There’s a slogan on the left: “You don’t hate Mondays. You hate capitalism.”It diagnoses how millions of people feel about their jobs: After the brief freedom of the weekend, the drudgery of work reasserts itself; workers once again count down the hours until Friday evening.
There’s no doubt this sentiment is felt in part due to the nature of many jobs: unstimulating, unrewarding and often under-paid.
But it’s also about the amount of work: British workers do longer hours than workers in the vast majority of European countries. This doesn’t make us richer or more productive, it just makes us tired, stressed, and it gives us less time to do the things we love.
That’s why as well as using technology’s power to eliminate unnecessary and burdensome jobs, and in addition to demanding better pay and working conditions, we should demand a shorter working week: A 4-day week – or as I prefer to call it, a 3-day weekend – with no loss of pay.
Studies show this would improve workers’ productivity, reduce carbon emissions, and lead to better mental and physical health. But most fundamentally, it would give workers more freedom: Time to pursue their interests and passions, liberated from the constraints of the working week. (It’s no coincidence that the opposite of “work-time” is “free-time”.)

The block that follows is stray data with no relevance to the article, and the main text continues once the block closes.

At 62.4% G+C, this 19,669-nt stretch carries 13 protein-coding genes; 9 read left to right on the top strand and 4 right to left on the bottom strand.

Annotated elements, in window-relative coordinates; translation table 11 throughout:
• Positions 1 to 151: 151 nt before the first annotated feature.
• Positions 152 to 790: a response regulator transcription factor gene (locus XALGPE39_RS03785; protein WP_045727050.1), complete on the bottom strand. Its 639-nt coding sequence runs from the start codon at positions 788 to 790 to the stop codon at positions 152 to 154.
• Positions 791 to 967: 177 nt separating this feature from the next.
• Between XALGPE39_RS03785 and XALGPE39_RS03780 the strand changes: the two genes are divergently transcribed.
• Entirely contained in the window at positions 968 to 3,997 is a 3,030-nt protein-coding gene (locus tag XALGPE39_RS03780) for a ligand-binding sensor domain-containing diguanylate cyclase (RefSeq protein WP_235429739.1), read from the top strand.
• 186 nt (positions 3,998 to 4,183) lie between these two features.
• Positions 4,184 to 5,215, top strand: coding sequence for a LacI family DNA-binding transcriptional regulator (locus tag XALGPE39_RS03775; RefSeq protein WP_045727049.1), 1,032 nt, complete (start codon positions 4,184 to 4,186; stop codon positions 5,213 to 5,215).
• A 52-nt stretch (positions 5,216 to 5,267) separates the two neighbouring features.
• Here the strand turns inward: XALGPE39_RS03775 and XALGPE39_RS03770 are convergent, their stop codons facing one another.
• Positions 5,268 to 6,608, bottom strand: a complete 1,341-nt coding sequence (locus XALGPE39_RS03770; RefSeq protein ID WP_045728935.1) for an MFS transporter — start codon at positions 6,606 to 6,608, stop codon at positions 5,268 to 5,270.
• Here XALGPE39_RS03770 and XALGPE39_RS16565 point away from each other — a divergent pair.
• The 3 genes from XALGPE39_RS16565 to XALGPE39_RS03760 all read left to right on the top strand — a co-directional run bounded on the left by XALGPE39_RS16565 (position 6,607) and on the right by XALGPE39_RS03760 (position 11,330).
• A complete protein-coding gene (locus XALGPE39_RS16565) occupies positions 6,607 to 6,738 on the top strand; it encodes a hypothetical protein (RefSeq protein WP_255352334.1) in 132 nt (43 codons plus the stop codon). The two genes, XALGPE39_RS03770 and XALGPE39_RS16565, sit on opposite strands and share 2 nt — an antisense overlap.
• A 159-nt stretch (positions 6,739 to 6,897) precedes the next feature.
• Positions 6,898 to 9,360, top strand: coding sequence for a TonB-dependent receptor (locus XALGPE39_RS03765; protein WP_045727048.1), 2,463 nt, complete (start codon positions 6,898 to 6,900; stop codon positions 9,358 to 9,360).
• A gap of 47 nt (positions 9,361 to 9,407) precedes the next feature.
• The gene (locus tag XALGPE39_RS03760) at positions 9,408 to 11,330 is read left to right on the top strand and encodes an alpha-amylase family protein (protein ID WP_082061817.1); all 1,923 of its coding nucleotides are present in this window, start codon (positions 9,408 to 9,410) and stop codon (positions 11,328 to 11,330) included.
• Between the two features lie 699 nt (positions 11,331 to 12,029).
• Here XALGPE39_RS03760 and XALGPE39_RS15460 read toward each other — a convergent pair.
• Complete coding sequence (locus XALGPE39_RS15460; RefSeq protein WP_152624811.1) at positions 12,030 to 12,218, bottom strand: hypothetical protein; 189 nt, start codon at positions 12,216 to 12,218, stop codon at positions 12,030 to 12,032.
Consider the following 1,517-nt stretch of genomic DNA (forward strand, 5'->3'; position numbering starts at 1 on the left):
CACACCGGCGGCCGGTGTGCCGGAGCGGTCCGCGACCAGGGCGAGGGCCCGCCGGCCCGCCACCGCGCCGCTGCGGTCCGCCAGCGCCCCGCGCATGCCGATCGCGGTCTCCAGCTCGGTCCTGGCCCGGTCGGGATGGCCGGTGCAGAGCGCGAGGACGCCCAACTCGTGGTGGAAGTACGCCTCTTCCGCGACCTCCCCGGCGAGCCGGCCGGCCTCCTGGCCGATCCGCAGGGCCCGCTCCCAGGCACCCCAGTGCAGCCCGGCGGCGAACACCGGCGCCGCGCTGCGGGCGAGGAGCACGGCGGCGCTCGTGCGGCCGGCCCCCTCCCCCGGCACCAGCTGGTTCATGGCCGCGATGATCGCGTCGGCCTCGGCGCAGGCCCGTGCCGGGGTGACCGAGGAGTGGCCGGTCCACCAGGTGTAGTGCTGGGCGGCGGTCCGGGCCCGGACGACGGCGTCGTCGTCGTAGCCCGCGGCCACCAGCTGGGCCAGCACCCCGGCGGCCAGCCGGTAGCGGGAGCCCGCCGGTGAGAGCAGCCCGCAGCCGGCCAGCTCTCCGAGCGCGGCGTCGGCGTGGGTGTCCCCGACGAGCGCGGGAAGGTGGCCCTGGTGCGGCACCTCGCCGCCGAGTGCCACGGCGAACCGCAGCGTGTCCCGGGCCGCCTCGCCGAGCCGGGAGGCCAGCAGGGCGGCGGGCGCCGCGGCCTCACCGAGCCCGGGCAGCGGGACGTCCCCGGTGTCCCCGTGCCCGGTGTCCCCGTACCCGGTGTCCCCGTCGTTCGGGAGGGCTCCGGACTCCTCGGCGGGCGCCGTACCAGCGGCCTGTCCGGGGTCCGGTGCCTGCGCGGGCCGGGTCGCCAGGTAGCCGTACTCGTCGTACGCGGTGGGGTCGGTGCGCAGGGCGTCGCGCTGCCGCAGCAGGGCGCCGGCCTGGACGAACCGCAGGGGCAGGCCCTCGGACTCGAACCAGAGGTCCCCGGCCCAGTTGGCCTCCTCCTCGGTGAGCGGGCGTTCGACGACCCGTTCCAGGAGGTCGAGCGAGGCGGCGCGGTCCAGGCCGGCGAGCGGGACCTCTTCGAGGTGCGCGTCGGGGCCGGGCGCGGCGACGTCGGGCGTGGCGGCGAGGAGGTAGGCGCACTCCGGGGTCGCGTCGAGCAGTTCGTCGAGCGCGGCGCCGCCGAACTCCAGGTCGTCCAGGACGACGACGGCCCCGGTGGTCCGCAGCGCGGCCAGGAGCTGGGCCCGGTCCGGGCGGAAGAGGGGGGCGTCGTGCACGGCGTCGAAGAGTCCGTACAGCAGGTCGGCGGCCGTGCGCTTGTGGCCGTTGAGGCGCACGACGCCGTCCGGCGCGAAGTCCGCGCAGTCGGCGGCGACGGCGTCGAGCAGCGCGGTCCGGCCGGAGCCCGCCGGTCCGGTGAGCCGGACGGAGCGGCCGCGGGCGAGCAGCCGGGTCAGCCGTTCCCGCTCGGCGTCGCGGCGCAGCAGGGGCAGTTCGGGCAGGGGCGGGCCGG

It would also solve a contradiction in the economy: Where overwork exists side-by-side with un-(and under-)employment. A 4-day week would help to fix both of these social ills, with the overworked working less and the under-employed working more.
This demand is sometimes ridiculed as unrealistic or utopian, as if the 5-day working week were a natural, innate feature of human nature, fixed and unchangeable. This is ludicrous: The 2-day weekend exists only because trade unions demanded workers have some – albeit limited – time to enjoy the fruits of their labour.
So whilst it might be the case that Monday mornings will never be the high point of the week, alongside better pay and more stimulating jobs, we should also campaign for this: Less work and more fun with the 4-day week.
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To coincide with the release of our latest art pack and the We Demand Better march on June 18th, cartoonist Jamie-Max Caldwell has created this excellent guide on how to make your very own placard.Download